A random effects model was employed in all meta-analysis procedures which produces results that generalize to a range of populations and to different study designs in addition to accounting for heterogeneity between studies. Forest-plots were used to demonstrate the effect of each study and the summary effect size. For effect size estimates, standard errors of its logarithm were calculated from the reported or estimated CIs, assuming that the effect size was log-normally distributed. The logarithms of the effect sizes and their corresponding standard errors formed the data points for random effects meta-analysis. For each analysis, heterogeneity was assessed using by Cochran’s Q statistic (measure of weighted square deviations), with N-1 degrees of freedom (where N is the number of studies), results of statistical test based on Q statistic, between studies variance (T2), and ratio of the true heterogeneity to total observed variation (I2). We conducted sensitivity analysis by dropping one study at a time and examining its influence on the summary effect estimates. To investigate publication bias, funnel plots were constructed, plotting the logarithmically transformed ORs against the standard error of the associated log OR. The distribution of study risk estimates across the funnel plot was examined visually and Egger’s test for small study effects was performed to assess the degree of asymmetry. Comprehensive meta-analysis software was used for all analyses . Unadjusted effect estimates were used in the meta-analysis as the confounding variables used in the multivariate regression model varied significantly between studies. However, unadjusted OR could not be computed for two studies due to limited data on number of cases and controls [18, 19].
The classification of exposure variable (history and frequency of past dental visits prior to the diagnosis of cancer for cases and disease/date of interview for the hospital or the population based controls) differed between studies, with few studies reporting more than two categories. In the second situation, a single effect estimate was computed by comparing the frequency of dental visits in highest category versus the pooled data from the other categories.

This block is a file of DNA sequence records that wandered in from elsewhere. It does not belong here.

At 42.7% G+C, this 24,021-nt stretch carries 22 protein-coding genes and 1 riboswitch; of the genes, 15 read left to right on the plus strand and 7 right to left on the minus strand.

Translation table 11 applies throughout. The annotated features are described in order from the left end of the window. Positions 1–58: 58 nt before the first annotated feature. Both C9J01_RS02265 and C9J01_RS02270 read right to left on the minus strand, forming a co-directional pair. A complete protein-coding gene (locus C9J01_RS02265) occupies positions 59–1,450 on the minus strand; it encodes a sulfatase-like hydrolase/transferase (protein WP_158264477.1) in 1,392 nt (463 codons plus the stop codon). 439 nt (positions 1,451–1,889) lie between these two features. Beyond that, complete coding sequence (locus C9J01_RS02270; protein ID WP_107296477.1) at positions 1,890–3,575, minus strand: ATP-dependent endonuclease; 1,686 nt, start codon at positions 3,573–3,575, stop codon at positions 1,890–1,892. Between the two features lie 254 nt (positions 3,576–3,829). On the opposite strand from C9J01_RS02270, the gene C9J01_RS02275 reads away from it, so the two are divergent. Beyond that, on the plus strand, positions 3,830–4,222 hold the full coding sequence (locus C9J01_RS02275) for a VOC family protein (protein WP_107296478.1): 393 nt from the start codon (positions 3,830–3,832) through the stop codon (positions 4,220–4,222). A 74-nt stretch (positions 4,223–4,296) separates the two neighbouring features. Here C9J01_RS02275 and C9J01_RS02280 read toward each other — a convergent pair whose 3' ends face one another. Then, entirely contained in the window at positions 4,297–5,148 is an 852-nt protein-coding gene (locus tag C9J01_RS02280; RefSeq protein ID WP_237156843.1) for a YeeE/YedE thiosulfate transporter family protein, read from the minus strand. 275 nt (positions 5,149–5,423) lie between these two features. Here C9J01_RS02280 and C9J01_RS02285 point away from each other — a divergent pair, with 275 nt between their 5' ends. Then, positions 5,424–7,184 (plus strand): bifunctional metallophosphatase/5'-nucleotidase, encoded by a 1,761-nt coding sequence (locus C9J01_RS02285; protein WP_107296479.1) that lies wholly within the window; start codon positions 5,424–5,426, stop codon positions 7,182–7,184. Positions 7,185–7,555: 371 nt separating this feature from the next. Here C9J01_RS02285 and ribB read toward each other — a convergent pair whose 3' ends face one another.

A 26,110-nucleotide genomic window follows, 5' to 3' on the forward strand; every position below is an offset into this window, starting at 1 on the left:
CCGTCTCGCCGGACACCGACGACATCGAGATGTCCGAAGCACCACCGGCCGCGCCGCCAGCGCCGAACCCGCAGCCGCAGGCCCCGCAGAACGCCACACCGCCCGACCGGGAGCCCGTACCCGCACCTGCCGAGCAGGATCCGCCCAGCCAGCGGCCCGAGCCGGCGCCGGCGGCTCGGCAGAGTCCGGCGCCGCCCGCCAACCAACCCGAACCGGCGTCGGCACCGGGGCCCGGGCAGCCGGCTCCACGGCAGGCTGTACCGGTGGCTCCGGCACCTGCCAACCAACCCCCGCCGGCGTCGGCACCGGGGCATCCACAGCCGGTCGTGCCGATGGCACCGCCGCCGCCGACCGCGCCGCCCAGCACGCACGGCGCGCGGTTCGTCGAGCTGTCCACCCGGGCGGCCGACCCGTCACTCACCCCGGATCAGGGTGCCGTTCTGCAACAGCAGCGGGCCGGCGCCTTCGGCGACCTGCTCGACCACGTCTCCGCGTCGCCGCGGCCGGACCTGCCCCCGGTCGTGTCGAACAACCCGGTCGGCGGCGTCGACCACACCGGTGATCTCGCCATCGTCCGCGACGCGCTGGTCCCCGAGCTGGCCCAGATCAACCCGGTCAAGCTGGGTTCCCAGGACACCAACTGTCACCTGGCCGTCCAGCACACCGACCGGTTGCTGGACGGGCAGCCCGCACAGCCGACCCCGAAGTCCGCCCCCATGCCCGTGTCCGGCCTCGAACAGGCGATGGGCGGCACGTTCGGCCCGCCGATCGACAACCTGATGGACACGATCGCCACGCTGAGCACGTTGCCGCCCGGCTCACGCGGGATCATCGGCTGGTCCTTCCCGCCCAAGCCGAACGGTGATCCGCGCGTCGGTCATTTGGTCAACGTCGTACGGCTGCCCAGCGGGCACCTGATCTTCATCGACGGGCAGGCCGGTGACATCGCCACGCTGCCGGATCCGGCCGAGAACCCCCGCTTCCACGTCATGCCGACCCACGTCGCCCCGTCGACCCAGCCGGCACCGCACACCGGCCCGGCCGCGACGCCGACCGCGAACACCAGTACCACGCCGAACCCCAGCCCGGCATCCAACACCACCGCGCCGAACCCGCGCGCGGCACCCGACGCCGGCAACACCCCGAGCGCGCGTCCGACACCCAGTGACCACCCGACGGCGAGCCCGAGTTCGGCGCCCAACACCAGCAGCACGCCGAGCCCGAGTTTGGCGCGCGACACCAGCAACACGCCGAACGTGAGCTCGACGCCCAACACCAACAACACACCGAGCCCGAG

Studies that evaluated cancers of the HN/UADT and oral cavity were pooled in two separate evaluations. Some studies presented data on both HNCs as well as OCs and were included in both evaluations. Two different meta-analyses were conducted based on the health outcome as reported by the authors in the articles: one for HNCs/UADTCs and the other meta-analysis was conducted based on OCs exclusively. To report the pooled effect of frequency of dental visits on incidence of cancers, the exposure variable was categorized as yes/regular/frequent (subjects in highest category of dental visits in each study) and never/irregular/not frequent (other dental visits categories of each study). A third meta-analysis was executed by pooling the data from all the studies irrespective of the cancers with the frequency of dental visits as subgroup. Three studies could not be included in any of the other subgroups and shared individual identity for subgroups.